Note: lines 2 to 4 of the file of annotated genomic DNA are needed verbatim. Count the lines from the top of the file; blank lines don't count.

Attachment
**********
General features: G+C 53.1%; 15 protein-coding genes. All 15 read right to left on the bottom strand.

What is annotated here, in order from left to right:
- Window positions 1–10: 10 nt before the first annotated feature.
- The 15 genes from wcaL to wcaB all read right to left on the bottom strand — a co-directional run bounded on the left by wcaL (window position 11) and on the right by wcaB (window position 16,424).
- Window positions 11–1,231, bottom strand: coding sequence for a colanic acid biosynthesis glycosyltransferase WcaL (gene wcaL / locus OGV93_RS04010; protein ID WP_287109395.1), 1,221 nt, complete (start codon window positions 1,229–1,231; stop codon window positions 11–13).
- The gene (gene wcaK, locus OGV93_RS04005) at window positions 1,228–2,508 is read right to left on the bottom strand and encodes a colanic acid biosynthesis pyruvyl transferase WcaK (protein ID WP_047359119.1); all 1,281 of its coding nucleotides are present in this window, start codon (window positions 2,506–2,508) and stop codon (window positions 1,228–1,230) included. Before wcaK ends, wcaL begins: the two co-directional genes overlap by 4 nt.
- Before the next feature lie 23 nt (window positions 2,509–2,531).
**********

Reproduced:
What is annotated here, in order from left to right:
- Window positions 1–10: 10 nt before the first annotated feature.
- The 15 genes from wcaL to wcaB all read right to left on the bottom strand — a co-directional run bounded on the left by wcaL (window position 11) and on the right by wcaB (window position 16,424).